The bruises I’ve inflicted upon myself for such a long time are less purple and painful, and yes, healing. Moving forward, I find myself pondering where do we go from here? What happens after the pandemic, the angst of unrest, and the demand for cancel culture finally abate? What will we become once the hashtag protests, election manipulations, disgusting conspiracy theories, and natural disasters stop long enough for us all to take a breath? How do we protect a state of mental grace when the roar of change and progress consumes us anew?

I take solace in knowing that many of us are all bruised fruit now, but we remain intact. We retain our sense of purpose and our commitment to furthering the message that we can better. I believe we can still nourish one another by skipping the judgments and accepting the flaws. We have to admit that we will never win over those who have chosen to ignore all that is right, just, and scientifically correct. We have to focus on those who teeter on edge, who will benefit from a guiding hand and an open heart.

And we need to take a moment to throw our arms out and spin whenever we feel the damn need. At least, that’s what I feel today.

“The American Holocaust”

Today, I am 53 years of age and this essay is just a bit of what I feel inside.

Like many hopeful souls around the world, I entertained the thought that 2020 would allow us to turn the page on a year marked by sadness, anger, frustration, and other emotions from the bin labeled “Strong & Aggressive.” Sure, Trump was the trigger point for most of us, but the theme of loss cast too long a damn shadow, also. Mortality, like life, love, and taxes, hit many homes in my family and family circle of friends. By 2019’s end, we were exhausted, humorless, and ready to pull the blankets over our heads on 12/31 and wake up to the promise of renewed hope and optimism.

Sitting here in the hot as Hades calor of Palm Springs, it is safe to say 2019 was a pastel-colored garden party swathed silk organza by comparison to what we are experiencing today. The inescapable narratives of COVID-19, racial unrest, white fragility, Black Lives Matter, children in cages, weaponized ideologies over face masks to counter a pandemic out of control, “Secret Police” and police brutality are the tip of a growing iceberg threatening to sink what remains of the “America” taught to many of us for generations. What is happening now can only be defined as an “American Holocaust.”

Please know that I do not mean to diminish a term associated with several of the most tragic crimes of the modern age. Seeing the death of positive ideals, from a free press and the importance of our scientific community to our government and education systems, are too much to bear. Common decency and tolerance struggle to fight back against a raging machine of hateful rhetoric, religious zealots, and conspiracy theorists who are muddying the waters with their non-truths and absurd non-facts. Even George Orwell would be appalled. Yet, it is the growing body count that is our greatest horror, a reality that leaves our collective morality hanging in the balance.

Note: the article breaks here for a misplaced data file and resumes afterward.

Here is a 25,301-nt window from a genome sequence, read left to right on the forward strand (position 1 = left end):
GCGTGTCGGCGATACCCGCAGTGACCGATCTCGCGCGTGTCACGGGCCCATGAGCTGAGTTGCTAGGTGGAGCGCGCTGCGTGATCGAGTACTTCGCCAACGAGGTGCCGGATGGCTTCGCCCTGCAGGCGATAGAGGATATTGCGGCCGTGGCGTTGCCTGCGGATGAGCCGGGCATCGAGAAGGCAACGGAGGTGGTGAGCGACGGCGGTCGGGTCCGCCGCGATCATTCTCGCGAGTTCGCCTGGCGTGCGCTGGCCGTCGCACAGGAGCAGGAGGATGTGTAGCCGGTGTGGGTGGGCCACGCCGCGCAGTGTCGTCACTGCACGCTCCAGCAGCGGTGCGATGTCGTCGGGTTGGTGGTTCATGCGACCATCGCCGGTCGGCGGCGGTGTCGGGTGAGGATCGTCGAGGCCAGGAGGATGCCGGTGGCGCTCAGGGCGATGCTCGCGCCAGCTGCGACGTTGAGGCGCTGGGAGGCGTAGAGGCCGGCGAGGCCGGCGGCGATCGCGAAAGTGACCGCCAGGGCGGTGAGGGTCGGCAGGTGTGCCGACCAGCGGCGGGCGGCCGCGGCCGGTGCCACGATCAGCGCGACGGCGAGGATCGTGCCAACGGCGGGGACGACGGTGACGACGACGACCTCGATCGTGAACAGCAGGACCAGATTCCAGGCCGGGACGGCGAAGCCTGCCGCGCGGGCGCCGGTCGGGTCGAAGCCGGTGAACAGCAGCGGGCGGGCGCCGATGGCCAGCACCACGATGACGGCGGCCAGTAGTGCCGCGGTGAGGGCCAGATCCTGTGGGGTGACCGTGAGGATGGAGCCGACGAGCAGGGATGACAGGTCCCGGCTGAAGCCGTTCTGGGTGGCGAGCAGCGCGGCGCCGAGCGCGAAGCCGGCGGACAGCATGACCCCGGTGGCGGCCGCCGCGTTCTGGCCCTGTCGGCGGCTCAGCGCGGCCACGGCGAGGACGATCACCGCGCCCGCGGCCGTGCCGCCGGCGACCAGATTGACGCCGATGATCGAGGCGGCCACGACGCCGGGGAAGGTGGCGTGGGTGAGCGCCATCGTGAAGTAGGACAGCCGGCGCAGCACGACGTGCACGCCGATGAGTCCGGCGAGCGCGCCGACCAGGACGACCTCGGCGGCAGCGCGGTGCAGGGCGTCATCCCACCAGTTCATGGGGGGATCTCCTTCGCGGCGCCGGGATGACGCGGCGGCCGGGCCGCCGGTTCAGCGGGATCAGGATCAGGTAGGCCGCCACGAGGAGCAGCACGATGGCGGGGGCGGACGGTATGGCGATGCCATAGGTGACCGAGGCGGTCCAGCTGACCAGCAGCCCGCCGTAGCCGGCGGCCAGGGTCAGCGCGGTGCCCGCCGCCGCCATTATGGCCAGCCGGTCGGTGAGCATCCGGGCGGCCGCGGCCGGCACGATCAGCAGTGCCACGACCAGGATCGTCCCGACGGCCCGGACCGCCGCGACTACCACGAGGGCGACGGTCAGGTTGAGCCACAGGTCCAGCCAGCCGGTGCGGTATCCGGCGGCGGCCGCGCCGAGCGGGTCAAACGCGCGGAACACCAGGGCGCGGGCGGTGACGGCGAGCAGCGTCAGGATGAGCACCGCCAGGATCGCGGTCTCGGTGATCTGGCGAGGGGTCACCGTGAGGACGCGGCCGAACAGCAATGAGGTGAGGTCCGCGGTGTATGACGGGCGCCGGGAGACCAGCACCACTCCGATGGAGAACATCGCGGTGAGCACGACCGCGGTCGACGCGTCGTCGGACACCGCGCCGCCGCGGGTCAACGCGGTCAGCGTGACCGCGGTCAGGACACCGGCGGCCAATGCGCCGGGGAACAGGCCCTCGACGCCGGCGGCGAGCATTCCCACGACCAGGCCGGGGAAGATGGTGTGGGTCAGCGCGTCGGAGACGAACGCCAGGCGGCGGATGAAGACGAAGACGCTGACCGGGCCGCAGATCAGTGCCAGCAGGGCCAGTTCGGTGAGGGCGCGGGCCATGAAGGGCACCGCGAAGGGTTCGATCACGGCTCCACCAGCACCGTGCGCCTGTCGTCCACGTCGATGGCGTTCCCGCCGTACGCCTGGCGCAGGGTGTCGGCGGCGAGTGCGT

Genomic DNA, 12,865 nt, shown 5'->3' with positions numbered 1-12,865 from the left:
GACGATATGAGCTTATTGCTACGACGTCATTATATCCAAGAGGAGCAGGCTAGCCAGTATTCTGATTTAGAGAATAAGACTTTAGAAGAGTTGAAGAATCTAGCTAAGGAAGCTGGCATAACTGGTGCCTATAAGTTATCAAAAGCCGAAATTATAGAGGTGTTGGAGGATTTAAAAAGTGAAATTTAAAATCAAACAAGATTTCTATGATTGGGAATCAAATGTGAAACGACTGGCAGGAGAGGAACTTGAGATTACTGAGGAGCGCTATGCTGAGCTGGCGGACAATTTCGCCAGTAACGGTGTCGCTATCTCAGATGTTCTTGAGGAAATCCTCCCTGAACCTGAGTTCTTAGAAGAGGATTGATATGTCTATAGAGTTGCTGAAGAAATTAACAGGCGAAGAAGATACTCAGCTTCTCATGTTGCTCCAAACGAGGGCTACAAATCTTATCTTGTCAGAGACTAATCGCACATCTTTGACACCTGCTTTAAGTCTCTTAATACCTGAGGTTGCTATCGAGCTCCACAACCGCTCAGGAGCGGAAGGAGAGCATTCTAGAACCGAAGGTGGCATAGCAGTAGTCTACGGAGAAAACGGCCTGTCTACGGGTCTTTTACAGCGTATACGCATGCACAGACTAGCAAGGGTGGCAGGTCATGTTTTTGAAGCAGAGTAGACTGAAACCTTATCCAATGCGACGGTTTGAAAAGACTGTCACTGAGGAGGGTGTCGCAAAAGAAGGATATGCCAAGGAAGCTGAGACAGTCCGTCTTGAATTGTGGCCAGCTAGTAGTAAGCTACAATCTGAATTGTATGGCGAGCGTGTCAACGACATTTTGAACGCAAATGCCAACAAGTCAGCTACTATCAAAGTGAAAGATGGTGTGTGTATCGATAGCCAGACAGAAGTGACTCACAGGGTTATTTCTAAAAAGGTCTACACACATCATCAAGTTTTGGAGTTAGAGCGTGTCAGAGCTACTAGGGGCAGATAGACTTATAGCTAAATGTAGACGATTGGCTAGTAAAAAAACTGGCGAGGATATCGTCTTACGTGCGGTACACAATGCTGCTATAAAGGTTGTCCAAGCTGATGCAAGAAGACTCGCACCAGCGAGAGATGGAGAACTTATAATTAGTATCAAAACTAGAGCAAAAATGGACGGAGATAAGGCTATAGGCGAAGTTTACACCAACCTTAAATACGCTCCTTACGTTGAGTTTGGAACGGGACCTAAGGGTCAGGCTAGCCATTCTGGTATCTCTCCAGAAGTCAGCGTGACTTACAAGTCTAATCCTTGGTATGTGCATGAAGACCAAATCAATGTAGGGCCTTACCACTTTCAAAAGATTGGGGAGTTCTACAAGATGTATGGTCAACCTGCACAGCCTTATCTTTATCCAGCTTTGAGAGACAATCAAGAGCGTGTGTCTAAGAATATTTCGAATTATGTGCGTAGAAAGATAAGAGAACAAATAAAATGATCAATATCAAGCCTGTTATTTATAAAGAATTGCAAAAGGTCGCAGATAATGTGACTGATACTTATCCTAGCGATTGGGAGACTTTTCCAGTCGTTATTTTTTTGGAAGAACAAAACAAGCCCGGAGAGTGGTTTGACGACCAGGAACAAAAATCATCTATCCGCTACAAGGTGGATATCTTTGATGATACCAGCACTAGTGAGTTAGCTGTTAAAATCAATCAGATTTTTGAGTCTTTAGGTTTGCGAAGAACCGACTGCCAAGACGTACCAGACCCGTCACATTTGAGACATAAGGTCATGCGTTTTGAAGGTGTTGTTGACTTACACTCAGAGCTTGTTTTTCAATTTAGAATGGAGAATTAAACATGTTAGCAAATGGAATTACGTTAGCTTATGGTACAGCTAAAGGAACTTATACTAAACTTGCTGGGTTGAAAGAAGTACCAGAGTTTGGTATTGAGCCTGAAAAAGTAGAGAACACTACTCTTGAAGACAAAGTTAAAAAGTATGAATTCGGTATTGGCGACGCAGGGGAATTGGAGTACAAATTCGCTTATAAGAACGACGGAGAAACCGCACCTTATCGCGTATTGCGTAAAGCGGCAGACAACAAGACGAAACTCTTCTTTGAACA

I don’t care what party holds your interest. When you are part of a country’s fabric, you are a member of its family, bound by its traditions and history. My late father strongly believed in that principle. We are obligated to make a positive and lasting contribution that should benefit the larger group, not just the circles we inhabit. Instead, too many warring sectors have doubled down on contributing fear and hate, all running parallel with the complicity of silence and avoidance of the wretched truths of our shared pasts.

America has never been perfect; God knows. The shameful consequences of conquest, slavery, Manifest Destiny, et al. wiped entire peoples and cultures in a bloody tidal wave of abject power grabs. Gender, sexual, and racial oppression continue to place factions of the American family against one another.

It is too easy to blame Trump on our broken, still dysfunctional unit. What he’s done is exacerbated the situation by acting as a modern-day Nero while America seethes and burns. The potent truth is we have reached a turning point of our own doing. We’ve kicked the can of being just, tolerant, and inclusive for too long, and it has reached its final resting place. It has nowhere else to go, and choosing extremes will only keep us all further apart.